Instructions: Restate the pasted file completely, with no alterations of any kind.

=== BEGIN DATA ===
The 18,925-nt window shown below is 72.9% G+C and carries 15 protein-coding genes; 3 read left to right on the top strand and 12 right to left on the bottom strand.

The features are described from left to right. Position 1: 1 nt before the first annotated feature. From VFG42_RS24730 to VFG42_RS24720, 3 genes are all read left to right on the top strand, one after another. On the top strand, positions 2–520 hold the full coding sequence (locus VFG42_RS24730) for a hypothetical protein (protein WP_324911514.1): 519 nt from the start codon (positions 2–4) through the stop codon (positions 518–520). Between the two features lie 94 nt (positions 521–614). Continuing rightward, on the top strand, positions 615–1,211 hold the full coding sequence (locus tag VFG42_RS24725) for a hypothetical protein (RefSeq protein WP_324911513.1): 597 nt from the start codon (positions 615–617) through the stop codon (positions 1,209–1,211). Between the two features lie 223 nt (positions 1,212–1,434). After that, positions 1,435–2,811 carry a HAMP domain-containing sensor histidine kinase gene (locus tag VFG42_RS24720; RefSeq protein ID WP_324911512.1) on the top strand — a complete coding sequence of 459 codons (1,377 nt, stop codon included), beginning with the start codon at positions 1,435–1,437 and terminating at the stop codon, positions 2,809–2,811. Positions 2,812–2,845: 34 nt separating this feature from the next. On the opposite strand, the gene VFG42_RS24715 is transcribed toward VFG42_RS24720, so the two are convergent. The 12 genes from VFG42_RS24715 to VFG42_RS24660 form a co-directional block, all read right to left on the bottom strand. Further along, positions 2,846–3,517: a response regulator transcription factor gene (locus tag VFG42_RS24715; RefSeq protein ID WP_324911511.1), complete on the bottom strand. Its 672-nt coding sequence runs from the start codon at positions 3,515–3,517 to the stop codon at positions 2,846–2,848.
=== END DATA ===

The 18,925-nt window shown below is 72.9% G+C and carries 15 protein-coding genes; 3 read left to right on the top strand and 12 right to left on the bottom strand.

The features are described from left to right. Position 1: 1 nt before the first annotated feature. From VFG42_RS24730 to VFG42_RS24720, 3 genes are all read left to right on the top strand, one after another. On the top strand, positions 2–520 hold the full coding sequence (locus VFG42_RS24730) for a hypothetical protein (protein WP_324911514.1): 519 nt from the start codon (positions 2–4) through the stop codon (positions 518–520). Between the two features lie 94 nt (positions 521–614). Continuing rightward, on the top strand, positions 615–1,211 hold the full coding sequence (locus tag VFG42_RS24725) for a hypothetical protein (RefSeq protein WP_324911513.1): 597 nt from the start codon (positions 615–617) through the stop codon (positions 1,209–1,211). Between the two features lie 223 nt (positions 1,212–1,434). After that, positions 1,435–2,811 carry a HAMP domain-containing sensor histidine kinase gene (locus tag VFG42_RS24720; RefSeq protein ID WP_324911512.1) on the top strand — a complete coding sequence of 459 codons (1,377 nt, stop codon included), beginning with the start codon at positions 1,435–1,437 and terminating at the stop codon, positions 2,809–2,811. Positions 2,812–2,845: 34 nt separating this feature from the next. On the opposite strand, the gene VFG42_RS24715 is transcribed toward VFG42_RS24720, so the two are convergent. The 12 genes from VFG42_RS24715 to VFG42_RS24660 form a co-directional block, all read right to left on the bottom strand. Further along, positions 2,846–3,517: a response regulator transcription factor gene (locus tag VFG42_RS24715; RefSeq protein ID WP_324911511.1), complete on the bottom strand. Its 672-nt coding sequence runs from the start codon at positions 3,515–3,517 to the stop codon at positions 2,846–2,848.